Tuesday, October 9, 2012

A Doctor's Point of View

I'm having a hard time, but happily so.

When I made my last round of the "specialists," I was a different animal.  I told them, sometimes "in so many words," sometimes in clear, spelled-out nouns, verbs, and choice prepositions, to "man up." By chance, they are all men, and in my defense, I alternated 'man up" with "step up."

The medications that the Intimidated Ones prescribed were mostly the ones on the list I gave them.

Okay... no, I wasn't that harsh, and they weren't that resistant.  And one of them, dear Bob the PA, came up with a winning drug on his own, though he did need the shake up of hearing me say "I'm done with your way of doing things."

And that's my message to anyone with intractable CRPS who has reached the point where suicide is not just one more option on a long list, but the most appealing and objectively effective option.  You do, however, have to listen to my message before suicide is the only item on your list.  So pay attention.

Get away from the CRPS  message boards where there are one or two self-proclaimed experts and hundreds of following sheep.  The science they skirt between vents is usually at least five years behind the times.

Forget the tens, the hundreds of screw-ups and insults you've endured at the hands and mouths of medical professionals who know next-to-nothing about CRPS.

Forget the mantras about the sympathetic nervous system run amok, forget the lame explanations of how "if feels like being doused with gasoline and set on fire" (unless, of course, you have lived through the experience of gas dousing and flame).

Read.  Read the latest research.  What you don't understand, reread, and look up what is obscure.  Place confidence only in good research done at good scientific centers (sometimes, the fields are not medical, per se, but affiliated ones, medicine's building blocks).  Often, all you will start with is an abstract -- if a paper seems to propose something you deem promising, buy it, or ask someone with library/subscription access to get it for you.  Never forget to check at RSDSA.org, as they archive lots of the newest research and its available to everyone.  Bless them.

My pain is not entirely due to CRPS, so I had perhaps more complicated things to research, though in the end, my attitude has become, "Screw it, if it might help with X, let's try it."

So if you have also reached the "screw it" phase, if suicide is rising to the top of your list, make a blitz run to all of your specialists.  Insist on the appointments -- no whining -- just be really clear that it needs to happen now,  And when you get there, cut to the chase.  Again, no whining.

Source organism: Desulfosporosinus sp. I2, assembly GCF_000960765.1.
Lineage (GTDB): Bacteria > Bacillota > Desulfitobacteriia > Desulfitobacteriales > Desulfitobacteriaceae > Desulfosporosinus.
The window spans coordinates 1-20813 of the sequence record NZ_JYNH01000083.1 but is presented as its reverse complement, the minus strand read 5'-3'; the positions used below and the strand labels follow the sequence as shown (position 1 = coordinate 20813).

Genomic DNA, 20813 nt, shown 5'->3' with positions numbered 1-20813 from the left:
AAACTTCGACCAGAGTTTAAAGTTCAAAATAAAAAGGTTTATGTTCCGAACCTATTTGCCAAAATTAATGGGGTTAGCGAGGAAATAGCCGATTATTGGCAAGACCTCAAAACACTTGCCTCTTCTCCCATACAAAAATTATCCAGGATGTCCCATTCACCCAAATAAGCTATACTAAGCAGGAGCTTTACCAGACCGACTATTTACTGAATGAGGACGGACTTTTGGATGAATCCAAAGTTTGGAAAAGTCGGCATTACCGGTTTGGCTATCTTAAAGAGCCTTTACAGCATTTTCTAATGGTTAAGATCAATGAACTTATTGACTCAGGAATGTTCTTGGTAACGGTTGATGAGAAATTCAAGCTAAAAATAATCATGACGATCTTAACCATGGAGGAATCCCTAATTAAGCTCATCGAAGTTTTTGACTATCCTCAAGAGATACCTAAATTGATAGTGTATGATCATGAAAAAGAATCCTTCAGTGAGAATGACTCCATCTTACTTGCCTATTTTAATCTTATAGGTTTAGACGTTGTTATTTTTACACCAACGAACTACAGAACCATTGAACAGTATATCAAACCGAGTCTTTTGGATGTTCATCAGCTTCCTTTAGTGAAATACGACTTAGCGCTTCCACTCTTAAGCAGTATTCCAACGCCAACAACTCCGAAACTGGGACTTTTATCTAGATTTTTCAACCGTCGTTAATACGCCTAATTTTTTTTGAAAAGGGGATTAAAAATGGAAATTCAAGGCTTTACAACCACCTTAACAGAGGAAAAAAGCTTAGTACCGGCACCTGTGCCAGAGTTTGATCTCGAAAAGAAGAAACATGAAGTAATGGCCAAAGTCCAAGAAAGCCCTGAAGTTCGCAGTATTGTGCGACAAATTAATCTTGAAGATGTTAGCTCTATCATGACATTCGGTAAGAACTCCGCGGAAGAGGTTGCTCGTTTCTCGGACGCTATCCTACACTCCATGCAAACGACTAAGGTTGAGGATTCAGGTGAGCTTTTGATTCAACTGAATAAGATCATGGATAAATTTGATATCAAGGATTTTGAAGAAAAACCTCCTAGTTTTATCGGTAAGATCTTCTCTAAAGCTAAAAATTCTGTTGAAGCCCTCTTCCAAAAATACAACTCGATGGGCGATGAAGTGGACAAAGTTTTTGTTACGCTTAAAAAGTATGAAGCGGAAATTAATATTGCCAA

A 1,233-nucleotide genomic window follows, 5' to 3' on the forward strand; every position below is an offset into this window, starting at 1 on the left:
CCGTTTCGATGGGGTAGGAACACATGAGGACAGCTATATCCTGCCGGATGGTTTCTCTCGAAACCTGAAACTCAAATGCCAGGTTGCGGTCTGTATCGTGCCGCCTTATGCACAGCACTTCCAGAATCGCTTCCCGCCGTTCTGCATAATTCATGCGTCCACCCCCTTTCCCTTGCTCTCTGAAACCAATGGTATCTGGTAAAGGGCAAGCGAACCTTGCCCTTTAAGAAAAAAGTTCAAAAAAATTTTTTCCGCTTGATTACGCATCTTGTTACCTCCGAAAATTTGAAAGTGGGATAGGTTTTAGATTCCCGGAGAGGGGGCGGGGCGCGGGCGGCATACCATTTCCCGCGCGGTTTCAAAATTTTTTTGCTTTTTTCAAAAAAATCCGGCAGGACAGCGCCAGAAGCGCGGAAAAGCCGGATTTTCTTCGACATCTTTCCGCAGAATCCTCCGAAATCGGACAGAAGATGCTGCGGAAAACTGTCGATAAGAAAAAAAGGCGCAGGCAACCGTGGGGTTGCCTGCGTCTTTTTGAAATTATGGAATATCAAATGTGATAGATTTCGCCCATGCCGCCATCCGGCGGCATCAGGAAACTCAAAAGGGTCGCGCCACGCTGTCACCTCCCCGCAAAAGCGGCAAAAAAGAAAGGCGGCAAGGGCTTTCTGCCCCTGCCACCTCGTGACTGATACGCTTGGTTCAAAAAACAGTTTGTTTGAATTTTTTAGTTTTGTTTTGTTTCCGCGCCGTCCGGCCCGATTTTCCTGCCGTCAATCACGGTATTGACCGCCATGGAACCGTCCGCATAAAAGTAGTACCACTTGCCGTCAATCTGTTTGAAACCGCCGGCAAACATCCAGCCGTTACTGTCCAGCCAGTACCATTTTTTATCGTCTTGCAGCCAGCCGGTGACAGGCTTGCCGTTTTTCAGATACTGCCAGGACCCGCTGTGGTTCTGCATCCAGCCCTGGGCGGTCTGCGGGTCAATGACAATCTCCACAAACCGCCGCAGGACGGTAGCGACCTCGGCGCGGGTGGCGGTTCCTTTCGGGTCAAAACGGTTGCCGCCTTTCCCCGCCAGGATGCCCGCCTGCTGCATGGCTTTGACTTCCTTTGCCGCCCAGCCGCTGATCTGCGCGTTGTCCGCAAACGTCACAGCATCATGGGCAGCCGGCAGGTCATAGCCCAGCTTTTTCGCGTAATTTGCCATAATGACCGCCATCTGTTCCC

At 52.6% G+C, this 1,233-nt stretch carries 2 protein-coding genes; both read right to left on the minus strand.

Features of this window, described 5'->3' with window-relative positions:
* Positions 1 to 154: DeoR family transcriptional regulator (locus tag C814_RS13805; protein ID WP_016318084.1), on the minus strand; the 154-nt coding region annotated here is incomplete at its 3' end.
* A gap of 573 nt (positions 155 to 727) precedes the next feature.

Say... This is where I am at.  If you want to help me, then consider prescribing some of these meds that are having some success in off-label or experimental use.  Don't defer, don't refer.  Say no, or just do it. Thank you.

I'm on three new drugs and their side effects have me curled up most of the time.  I expect to adjust.  I also expect that I will suffer some of the more severe side effects they can cause -- from severe blood sugar changes to liver and kidney failure.

But you know what?  When I wake up, I can straighten my legs without screaming.  I am able to sleep on my side for the first time in over six years.  I was able to walk 25 feet instead of my usual 10.  There was a day when I did not know how to rate my pain on the goddamn pain scale because it was so low.  I gave it a 4, after living at 8 and 9 for most of the last decade.

Suicide is still on my list.  If these meds had not begun to make noticeable positive changes, I would already have killed myself.  I am way past the "Do you have a plan, dear?" stage.

If it makes you feel any better, and sadly, it did make me feel a little more righteous, take the time to read this article by a doctor who became a CRPS patient.  Think of the perks she had -- first, just by being a doctor; second, by being able to use her colleagues for favors; and third, by being able to jump to the head of the line...

And it still was far from easy for her, you still will recognize the disappointment, confusion, and frustration. Very little anger, though I expect she may have edited that out.

Available at RSDS.org, of course:

Improving the Diagnosis and Treatment of CRPS: Insights from a Clinical Immunologist’s Personal Experience with an Underrecognized Neuroinflammatory Disorder by Karen E Binkley

I am not counseling you to keep hope when all seems hopeless.  I am counseling you to shake that staid orchard of trees, those stalwart doctors who have treated you for years, maintaining an untenable status quo -- and I am asking you to shake the hell out of them, and to use that fallen fruit.

If you are one of those remarkable people who live by faith, who find joy in simply being alive, you, of course, are not whom I am addressing.  You, I hope, will just continue to have a darned good day. Excuse me, I am seeing double and a nap is calling my name, my siren name.

Graphic Credit: Neuroinflammation

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